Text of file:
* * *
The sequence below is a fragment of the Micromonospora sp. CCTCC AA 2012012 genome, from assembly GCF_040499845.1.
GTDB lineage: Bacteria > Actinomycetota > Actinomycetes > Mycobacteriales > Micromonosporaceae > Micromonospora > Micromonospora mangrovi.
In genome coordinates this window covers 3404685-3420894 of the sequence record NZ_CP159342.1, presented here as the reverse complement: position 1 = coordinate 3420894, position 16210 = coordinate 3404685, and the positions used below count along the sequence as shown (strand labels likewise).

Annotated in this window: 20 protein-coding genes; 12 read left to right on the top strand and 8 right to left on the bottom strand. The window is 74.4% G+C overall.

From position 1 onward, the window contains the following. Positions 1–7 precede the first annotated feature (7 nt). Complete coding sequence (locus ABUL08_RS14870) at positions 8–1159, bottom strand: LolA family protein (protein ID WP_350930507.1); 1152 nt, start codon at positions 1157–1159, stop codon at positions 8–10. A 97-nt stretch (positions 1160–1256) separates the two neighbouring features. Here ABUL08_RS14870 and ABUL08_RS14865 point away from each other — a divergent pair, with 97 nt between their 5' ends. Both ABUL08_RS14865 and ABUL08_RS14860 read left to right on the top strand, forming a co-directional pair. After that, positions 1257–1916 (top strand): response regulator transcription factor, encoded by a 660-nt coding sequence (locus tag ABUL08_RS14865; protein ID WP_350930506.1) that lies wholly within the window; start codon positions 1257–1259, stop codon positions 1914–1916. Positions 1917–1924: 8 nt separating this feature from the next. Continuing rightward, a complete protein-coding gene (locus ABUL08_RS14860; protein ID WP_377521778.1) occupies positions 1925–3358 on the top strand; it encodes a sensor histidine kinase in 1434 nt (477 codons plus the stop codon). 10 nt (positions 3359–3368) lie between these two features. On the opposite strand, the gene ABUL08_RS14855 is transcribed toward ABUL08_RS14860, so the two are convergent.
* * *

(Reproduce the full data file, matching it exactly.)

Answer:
The sequence below is a fragment of the Micromonospora sp. CCTCC AA 2012012 genome, from assembly GCF_040499845.1.
GTDB lineage: Bacteria > Actinomycetota > Actinomycetes > Mycobacteriales > Micromonosporaceae > Micromonospora > Micromonospora mangrovi.
In genome coordinates this window covers 3404685-3420894 of the sequence record NZ_CP159342.1, presented here as the reverse complement: position 1 = coordinate 3420894, position 16210 = coordinate 3404685, and the positions used below count along the sequence as shown (strand labels likewise).

Annotated in this window: 20 protein-coding genes; 12 read left to right on the top strand and 8 right to left on the bottom strand. The window is 74.4% G+C overall.

From position 1 onward, the window contains the following. Positions 1–7 precede the first annotated feature (7 nt). Complete coding sequence (locus ABUL08_RS14870) at positions 8–1159, bottom strand: LolA family protein (protein ID WP_350930507.1); 1152 nt, start codon at positions 1157–1159, stop codon at positions 8–10. A 97-nt stretch (positions 1160–1256) separates the two neighbouring features. Here ABUL08_RS14870 and ABUL08_RS14865 point away from each other — a divergent pair, with 97 nt between their 5' ends. Both ABUL08_RS14865 and ABUL08_RS14860 read left to right on the top strand, forming a co-directional pair. After that, positions 1257–1916 (top strand): response regulator transcription factor, encoded by a 660-nt coding sequence (locus tag ABUL08_RS14865; protein ID WP_350930506.1) that lies wholly within the window; start codon positions 1257–1259, stop codon positions 1914–1916. Positions 1917–1924: 8 nt separating this feature from the next. Continuing rightward, a complete protein-coding gene (locus ABUL08_RS14860; protein ID WP_377521778.1) occupies positions 1925–3358 on the top strand; it encodes a sensor histidine kinase in 1434 nt (477 codons plus the stop codon). 10 nt (positions 3359–3368) lie between these two features. On the opposite strand, the gene ABUL08_RS14855 is transcribed toward ABUL08_RS14860, so the two are convergent.